Thursday, October 23, 2008

Ocupada en Merida

I just want to mention that I've been way too busy lately to keep up this blog.

That doesn't mean there aren't a lot of great posts here... there are! Also, new websites about Mexico every day.

Ojala, I will find some time soon to restart this...

Saturday, May 17, 2008

Folk Art from Central Mexico

Many thanks to Billie of billieblog for pointing out this website to me. Because one of the most wonderful things about Mexico is it's folk art. And one of my favorite places in the world (we even own a cottage there) is the area around Patzcuaro. And this blog is about both those things!

The woman who writes this blog (whom I don't know...) apparently also owns a folk art store in Patzcuaro called Zocalo. And has a website that sells folk art. What she also does, and quite well, is keep a blog about the folk art and the culture that she sees around her home and on her travels in Mexico. She's been doing that (living and traveling in Mexico) for eighteen years, so she has a lot of experience and knowledge to share.

Poke around the blog and you'll find information on artists, books and their authors, towns, fiestas, quotes from poets, museums of Mexico... oh, for anyone who loves art and loves Mexico, this blog is a goldmine!! I haven't read it all (it's quite extensive and jampacked with information and links and fotos) but I intend to.

And if you love Mexico, I'm betting you are going to too.

And I'm on a no-spend diet at the moment, so I won't be buying a lot of crafts from their wonderful online store, but Goddess knows I would like to! Even if you don't want to buy anything right now, check out the extensive information about the different kinds of crafts and how to take care of them. Again, what a goldmine! To be balanced, I must admit that all the links to and shameless plugging of the store get a little repetitive and get in the way a bit, but the woman needs to make money to support her obvious arts and crafts habit. So we'll forgive her for that.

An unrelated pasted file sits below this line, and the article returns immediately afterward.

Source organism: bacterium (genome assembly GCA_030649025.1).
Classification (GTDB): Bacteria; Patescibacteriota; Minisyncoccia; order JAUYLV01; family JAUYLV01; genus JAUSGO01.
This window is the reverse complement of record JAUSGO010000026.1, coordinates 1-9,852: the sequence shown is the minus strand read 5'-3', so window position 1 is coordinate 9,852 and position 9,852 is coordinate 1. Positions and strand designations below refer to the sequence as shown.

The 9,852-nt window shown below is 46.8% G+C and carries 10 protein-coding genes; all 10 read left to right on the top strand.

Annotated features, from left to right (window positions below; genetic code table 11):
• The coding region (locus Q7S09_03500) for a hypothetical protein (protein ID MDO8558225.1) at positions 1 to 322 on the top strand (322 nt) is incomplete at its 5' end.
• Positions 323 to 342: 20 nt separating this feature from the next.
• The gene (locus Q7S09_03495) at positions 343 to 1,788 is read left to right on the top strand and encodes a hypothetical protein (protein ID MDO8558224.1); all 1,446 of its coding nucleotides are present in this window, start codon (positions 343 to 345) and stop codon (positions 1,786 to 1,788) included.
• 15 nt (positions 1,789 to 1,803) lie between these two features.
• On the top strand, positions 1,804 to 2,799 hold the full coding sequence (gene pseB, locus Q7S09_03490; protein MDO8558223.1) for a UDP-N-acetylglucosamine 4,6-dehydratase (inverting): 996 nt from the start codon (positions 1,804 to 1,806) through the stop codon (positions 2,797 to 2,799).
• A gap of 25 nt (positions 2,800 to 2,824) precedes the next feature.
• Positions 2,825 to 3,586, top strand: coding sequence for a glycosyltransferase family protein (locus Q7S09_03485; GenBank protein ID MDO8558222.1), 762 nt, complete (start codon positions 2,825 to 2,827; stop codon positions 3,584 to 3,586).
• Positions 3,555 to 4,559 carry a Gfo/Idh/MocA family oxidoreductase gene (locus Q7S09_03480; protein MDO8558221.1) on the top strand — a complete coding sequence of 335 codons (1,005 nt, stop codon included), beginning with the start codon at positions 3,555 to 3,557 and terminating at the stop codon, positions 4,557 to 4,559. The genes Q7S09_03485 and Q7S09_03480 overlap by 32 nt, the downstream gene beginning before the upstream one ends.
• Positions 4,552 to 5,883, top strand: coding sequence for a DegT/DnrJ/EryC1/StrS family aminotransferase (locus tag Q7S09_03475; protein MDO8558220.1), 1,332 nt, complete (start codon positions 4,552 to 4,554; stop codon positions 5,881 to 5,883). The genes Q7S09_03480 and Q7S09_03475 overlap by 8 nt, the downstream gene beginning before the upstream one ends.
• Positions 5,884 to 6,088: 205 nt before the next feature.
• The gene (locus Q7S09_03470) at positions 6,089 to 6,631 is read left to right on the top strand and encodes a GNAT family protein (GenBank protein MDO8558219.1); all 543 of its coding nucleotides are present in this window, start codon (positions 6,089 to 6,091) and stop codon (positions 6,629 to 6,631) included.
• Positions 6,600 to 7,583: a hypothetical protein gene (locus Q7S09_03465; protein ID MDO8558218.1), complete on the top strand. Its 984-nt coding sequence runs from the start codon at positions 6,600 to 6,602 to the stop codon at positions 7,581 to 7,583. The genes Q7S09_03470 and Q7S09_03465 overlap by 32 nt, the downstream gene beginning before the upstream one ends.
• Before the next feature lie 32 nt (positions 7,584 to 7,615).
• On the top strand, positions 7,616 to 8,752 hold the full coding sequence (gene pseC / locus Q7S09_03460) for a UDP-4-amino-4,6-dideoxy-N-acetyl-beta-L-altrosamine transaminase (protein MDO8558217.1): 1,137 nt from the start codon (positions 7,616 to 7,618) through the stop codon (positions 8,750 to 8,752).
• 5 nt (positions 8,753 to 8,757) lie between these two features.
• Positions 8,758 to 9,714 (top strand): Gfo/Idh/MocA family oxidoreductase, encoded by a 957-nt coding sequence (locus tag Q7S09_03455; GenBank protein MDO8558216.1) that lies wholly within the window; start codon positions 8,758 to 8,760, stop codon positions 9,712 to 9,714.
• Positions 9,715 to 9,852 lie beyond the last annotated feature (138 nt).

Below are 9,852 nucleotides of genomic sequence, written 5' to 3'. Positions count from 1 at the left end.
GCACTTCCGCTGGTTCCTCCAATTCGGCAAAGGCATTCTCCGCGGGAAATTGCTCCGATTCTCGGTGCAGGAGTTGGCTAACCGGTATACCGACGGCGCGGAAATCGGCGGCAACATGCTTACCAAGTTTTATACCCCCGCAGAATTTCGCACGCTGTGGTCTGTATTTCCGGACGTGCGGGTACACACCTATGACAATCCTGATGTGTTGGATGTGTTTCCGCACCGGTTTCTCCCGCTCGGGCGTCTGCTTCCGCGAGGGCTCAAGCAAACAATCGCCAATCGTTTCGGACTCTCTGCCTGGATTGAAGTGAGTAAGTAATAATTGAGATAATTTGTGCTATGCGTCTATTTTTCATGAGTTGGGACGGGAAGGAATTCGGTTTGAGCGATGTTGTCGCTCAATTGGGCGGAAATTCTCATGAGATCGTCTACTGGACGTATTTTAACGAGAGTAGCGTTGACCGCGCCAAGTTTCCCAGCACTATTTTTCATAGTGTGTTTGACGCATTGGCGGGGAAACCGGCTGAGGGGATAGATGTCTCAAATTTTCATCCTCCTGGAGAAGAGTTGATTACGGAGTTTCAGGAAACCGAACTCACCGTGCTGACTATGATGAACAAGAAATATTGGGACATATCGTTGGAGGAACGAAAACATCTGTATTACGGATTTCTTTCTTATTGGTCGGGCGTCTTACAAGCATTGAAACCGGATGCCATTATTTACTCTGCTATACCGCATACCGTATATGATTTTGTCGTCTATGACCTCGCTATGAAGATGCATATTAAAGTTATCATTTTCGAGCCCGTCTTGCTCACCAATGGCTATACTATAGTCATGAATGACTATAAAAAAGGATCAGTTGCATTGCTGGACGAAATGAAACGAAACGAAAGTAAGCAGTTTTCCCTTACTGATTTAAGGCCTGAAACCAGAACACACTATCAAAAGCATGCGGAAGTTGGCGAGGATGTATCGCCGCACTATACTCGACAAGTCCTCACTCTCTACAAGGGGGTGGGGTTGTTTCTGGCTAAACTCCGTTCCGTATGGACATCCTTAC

You can believe that next time I'm in Patzcuaro, I'm going to go and check out the Zocalo store. In the meantime, I plan to be enjoying this wonderful blog. How about you?

Wednesday, March 19, 2008

Right in my Own Backyard

Jim Conrad is a self-proclaimed naturalist who lives in the Yucatan in the winter months, and god-knows-where-else the rest of the year. According to his blog, he has been summering in Chiapas lately... but ni modo. The point is, Jim Conrad has a website and its a good one. What makes it good? It is unique and full of real information, the kind of thing that makes you bless the Internet.

The website is divided into four categories: Animals, Plants, Coast Wetland and Ecology of the Northern Peninsula.

What is a naturalist, anyway? Well, one definition would be someone who appreciates nature. And certainly, Jim fits in that category. His Animal section includes a subsection on Birds of the Yucatan. Over 20 birds are listed, each with their own page and their own story. What to know what's in that tree making that strange sound? Check out his list.